China has a long memory and still resents, bitterly, the lengthy period prior to and during World War II when Japan occupied significant parts of China. Ditto South Korea, all of which was under Japanese occupation for a lengthy period prior to and during World War II. Although China has substantial trade with both South Korea and Japan, she is more hostile to Japan than is South Korea; the latter two have substantial mutual interests transcending trade.

Perhaps the most important current dispute between China on the one hand, and Japan-South Korea-America on the other, involves the plans of Japan and South Korea to defend against North Korean missiles by the installation of THAAD anti-missile weapons provided by America. China’s stated reason for opposition to the THAAD system is that it could be used against Chinese, as well as North Korean, missiles. Why does China assert this objection unless she hopes to fire missiles at one or both of them? If China fires missiles at Japan and/or South Korea, they have every right to destroy her missiles and to respond in kind with U.S. assistance if requested.

President Obama

condemned Pyongyang’s fifth nuclear test today in the “strongest possible terms as a grave threat to regional security and to international peace and stability” as outraged lawmakers from both parties called for tougher action to stop North Korea’s nuclear program. [Emphasis added.]

That may well be all that Obama does — despite the warnings of Rep. Adam Smith (D-Wash.), the top Democrat on the House Armed Services Committee, that

we have to make it absolutely clear that if they engage in any military activity, they will be destroyed. We have to have a credible deterrent. That seems to be the only thing that will stop North Korea from engaging in military action… We have sanctioned them, and we should keep sanctioning them, but it’s not going to stop them from developing the nuclear weapons.” [Emphasis added.]

Obama won’t do that:

In a statement Friday, President Obama vowed to “take additional significant steps, including new sanctions, to demonstrate to North Korea that there are consequences to its unlawful and dangerous actions.”

Obama did not suggest what He might have in mind, beyond historically ineffective sanctions and condemnations “in the strongest possible terms,” to let North Korea know that there will be “consequences.”

A September 9th article at the New York Times provides an unpleasant analysis of the options Obama now has, and which His successor will have, in dealing with North Korea.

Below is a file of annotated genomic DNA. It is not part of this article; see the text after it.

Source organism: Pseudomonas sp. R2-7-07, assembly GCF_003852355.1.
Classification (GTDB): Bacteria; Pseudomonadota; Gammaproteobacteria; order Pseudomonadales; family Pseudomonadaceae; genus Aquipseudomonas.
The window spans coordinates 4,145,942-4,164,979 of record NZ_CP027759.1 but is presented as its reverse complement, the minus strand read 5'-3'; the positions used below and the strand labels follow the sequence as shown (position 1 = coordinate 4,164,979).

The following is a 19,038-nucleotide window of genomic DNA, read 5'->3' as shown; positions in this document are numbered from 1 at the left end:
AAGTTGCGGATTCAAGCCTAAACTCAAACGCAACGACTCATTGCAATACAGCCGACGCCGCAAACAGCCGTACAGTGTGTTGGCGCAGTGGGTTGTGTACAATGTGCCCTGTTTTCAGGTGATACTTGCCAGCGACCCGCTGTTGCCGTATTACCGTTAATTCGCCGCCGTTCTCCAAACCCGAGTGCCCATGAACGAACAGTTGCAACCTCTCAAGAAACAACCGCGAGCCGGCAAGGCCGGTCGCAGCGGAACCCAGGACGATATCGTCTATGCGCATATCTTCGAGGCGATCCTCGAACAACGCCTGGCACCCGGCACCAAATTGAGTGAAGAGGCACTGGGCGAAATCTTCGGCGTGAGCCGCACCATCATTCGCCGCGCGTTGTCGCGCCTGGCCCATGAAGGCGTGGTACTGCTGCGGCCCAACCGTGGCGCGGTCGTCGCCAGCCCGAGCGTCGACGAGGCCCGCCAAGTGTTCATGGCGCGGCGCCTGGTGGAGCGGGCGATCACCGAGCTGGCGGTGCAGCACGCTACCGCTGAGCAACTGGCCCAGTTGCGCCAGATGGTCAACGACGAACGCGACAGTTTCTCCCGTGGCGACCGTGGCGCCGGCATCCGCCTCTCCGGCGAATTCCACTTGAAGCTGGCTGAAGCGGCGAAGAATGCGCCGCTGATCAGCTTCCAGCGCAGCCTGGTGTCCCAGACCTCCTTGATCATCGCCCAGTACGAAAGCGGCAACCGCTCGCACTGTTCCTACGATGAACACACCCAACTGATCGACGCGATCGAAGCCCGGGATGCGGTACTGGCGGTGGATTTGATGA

A hard embargo, in which Washington and its allies block all shipping into and out of North Korea and seek to paralyze its finances, risks confrontations that allies in Asia fear could quickly escalate into war. But restarting talks on the North’s terms would reward the defiance of its young leader, Kim Jong-un, with no guarantee that he will dismantle the nuclear program irrevocably.

For more than seven years, President Obama has sought to find a middle ground, adopting a policy of gradually escalating sanctions that the White House once called “strategic patience.” But the test on Friday — the North’s fifth and most powerful blast yet, perhaps with nearly twice the strength of its last one — eliminates any doubt that that approach has failed and that the North has mastered the basics of detonating a nuclear weapon.

Despite sanctions and technological backwardness, North Korea appears to have enjoyed a burst of progress in its missile program over the last decade, with experts warning that it is speeding toward a day when it will be able to threaten the West Coast of the United States and perhaps the entire country. [Emphasis added.]

. . . .

Mr. Obama has refused to negotiate with the North unless it agrees first that the ultimate objective of any talks would be a Korean Peninsula without nuclear arms. But Mr. Kim has demonstrated, at least for now, that time is on his side. And as he gets closer to an ability to threaten the United States with a nuclear attack, and stakes the credibility of his government on it, it may be even more difficult to persuade him to give up the program.

 In a statement Friday, Mr. Obama condemned the North’s test and said it “follows an unprecedented campaign of ballistic missile launches, which North Korea claims are intended to serve as delivery vehicles intended to target the United States and our allies.”

“To be clear, the United States does not, and never will, accept North Korea as a nuclear state,” he said.

Many experts who have dealt with North Korea say the United States may have no choice but to do so. [Emphasis added.]

“It’s too late on the nuclear weapons program — that is not going to be reversed,” William Perry, the defense secretary under President Bill Clinton during the 1994 nuclear crisis with North Korea, said in August at a presentation in Kent, Conn. The only choice now, he argued, is to focus on limiting the missile program. [Emphasis added.]

Obama has taken no significant steps to limit Iran’s continuing missile development and testing program. How can He limit that of North Korea without Chinese cooperation?